Science Times: Chemical Control of Grafted Human Pluripotent Stem Cell–Derived Neurons in a Mouse Parkinson Disease Model

Parkinson disease (PD) is a common neurodegenerative disorder involving the loss of midbrain dopaminergic (mDA) neurons in the substantia nigra, with diminished dopamine release in the striatum.1,2Rapid progress in human induced pluripotent stem cell (hPSC) technology may generate therapeutic mDA neurons for implantation in patients with PD. Although some initial clinical trial results are promising for this approach, it is likely that dysregulated dopamine release in some patients leads to no symptom improvement or uncontrollable movements.3 The ability to remotely fine-tune dopamine release from implanted mDA neurons is necessary to improve clinical efficacy for this therapeutic strategy.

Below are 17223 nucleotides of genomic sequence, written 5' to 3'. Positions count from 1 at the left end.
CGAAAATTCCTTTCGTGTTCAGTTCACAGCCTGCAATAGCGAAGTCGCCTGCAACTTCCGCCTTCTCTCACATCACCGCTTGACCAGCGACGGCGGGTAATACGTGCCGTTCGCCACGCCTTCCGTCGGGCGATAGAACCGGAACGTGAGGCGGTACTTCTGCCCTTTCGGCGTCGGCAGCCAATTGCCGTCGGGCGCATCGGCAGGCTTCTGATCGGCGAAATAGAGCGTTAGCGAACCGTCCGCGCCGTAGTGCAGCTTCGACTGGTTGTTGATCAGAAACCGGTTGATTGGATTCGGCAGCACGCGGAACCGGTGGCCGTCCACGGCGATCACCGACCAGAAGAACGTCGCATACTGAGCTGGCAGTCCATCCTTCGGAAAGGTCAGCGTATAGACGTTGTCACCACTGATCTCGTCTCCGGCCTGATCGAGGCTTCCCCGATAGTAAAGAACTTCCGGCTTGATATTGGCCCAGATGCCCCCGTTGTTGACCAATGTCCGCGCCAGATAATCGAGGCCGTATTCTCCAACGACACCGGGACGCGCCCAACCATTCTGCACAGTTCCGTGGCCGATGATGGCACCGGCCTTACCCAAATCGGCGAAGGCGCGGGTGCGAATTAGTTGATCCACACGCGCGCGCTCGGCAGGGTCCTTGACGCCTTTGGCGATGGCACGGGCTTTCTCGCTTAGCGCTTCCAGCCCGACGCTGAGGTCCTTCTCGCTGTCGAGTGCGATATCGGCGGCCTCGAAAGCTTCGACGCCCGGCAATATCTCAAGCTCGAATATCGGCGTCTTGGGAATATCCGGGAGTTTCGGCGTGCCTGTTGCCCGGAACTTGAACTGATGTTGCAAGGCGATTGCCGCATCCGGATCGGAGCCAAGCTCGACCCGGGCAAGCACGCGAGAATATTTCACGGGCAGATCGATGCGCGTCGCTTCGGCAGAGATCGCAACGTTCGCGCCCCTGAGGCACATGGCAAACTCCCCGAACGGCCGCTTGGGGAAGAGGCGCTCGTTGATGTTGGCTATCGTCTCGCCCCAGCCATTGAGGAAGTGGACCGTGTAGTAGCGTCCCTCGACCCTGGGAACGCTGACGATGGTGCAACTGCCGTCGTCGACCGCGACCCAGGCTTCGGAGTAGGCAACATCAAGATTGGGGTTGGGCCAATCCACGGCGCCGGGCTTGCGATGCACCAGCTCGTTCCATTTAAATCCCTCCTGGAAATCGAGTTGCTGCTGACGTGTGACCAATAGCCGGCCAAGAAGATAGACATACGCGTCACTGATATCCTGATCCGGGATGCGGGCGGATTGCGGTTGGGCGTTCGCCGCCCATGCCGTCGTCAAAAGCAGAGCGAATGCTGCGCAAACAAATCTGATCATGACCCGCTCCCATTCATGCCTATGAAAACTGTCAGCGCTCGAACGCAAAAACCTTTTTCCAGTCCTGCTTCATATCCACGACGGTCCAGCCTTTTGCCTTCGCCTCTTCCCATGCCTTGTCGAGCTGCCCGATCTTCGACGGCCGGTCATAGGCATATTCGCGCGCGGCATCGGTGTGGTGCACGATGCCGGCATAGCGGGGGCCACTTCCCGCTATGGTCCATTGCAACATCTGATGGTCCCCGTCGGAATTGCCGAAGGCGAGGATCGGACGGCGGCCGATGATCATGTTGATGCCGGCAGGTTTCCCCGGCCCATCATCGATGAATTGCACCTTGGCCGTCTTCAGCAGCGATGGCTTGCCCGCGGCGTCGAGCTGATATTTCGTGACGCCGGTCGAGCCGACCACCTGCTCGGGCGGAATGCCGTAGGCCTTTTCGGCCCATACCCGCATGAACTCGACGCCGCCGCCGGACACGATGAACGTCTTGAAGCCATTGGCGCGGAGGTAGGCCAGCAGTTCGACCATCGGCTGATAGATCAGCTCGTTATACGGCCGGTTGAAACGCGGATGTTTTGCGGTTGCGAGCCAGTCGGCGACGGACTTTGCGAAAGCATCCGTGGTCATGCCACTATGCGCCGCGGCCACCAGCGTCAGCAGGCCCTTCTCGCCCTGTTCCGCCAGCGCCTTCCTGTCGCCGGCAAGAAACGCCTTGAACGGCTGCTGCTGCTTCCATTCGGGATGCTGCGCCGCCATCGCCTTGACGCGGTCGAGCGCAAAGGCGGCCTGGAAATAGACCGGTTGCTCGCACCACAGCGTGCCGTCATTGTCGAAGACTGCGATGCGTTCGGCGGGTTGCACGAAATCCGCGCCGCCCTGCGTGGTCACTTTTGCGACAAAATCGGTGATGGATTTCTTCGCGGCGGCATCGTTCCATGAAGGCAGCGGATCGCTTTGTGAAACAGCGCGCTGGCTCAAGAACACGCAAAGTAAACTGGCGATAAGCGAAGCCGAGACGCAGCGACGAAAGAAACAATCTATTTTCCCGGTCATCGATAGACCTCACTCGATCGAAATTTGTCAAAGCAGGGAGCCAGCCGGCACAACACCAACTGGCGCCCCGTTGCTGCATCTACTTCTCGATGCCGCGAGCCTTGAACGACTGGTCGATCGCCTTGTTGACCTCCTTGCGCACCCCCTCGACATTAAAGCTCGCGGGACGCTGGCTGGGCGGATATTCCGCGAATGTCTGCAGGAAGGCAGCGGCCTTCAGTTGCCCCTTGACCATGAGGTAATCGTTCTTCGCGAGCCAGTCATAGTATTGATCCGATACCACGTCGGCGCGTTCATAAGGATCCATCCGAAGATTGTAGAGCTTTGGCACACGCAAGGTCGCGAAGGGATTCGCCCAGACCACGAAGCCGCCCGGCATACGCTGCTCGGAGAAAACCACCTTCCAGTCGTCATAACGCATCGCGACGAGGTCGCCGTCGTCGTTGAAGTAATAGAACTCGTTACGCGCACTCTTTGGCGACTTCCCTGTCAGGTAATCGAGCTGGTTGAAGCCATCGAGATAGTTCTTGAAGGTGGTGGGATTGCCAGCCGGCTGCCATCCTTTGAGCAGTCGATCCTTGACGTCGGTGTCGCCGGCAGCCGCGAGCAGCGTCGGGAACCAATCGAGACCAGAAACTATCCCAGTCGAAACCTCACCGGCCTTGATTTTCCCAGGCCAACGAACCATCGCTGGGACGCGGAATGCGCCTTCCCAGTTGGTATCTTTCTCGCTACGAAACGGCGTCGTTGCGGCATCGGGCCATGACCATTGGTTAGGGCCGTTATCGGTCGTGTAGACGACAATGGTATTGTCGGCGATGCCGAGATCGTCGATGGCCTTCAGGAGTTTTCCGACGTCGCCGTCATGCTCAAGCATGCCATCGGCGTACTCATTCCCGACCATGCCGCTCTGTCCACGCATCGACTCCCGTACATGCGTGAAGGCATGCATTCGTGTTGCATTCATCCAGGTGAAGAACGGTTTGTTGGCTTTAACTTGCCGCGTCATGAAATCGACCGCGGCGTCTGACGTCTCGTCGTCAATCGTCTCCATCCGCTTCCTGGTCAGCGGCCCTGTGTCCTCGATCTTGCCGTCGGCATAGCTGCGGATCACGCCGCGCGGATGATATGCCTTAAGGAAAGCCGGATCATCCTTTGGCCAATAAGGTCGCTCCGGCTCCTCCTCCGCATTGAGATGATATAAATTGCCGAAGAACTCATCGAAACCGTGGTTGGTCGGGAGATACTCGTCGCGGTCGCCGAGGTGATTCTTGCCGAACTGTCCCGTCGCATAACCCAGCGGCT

Chen et al4 have created hPSC-derived mDA neurons that were engineered to express DREADDs (designer receptor exclusively activated by designer drug). Dopamine release is regulated by exogenous administration of an otherwise inert small molecule, the receptor agonist clozapine-N-oxide (CNO), to activate the DREADDs in mDA neurons. With the use of CRISPR (clustered regularly interspaced short palindromic repeats) technology, human embryonic stem cell lines (hESCs) were created with inhibitory (hM4Di) and excitatory DREADDs (hM3Dq) and then differentiated into mDA neurons. By patch-clamping analysis, CNO induced depolarization of excitatory neuron but induced hyperpolarization in inhibitory mDA neurons, suggesting direct CNO regulation of these 2 types of neurons.

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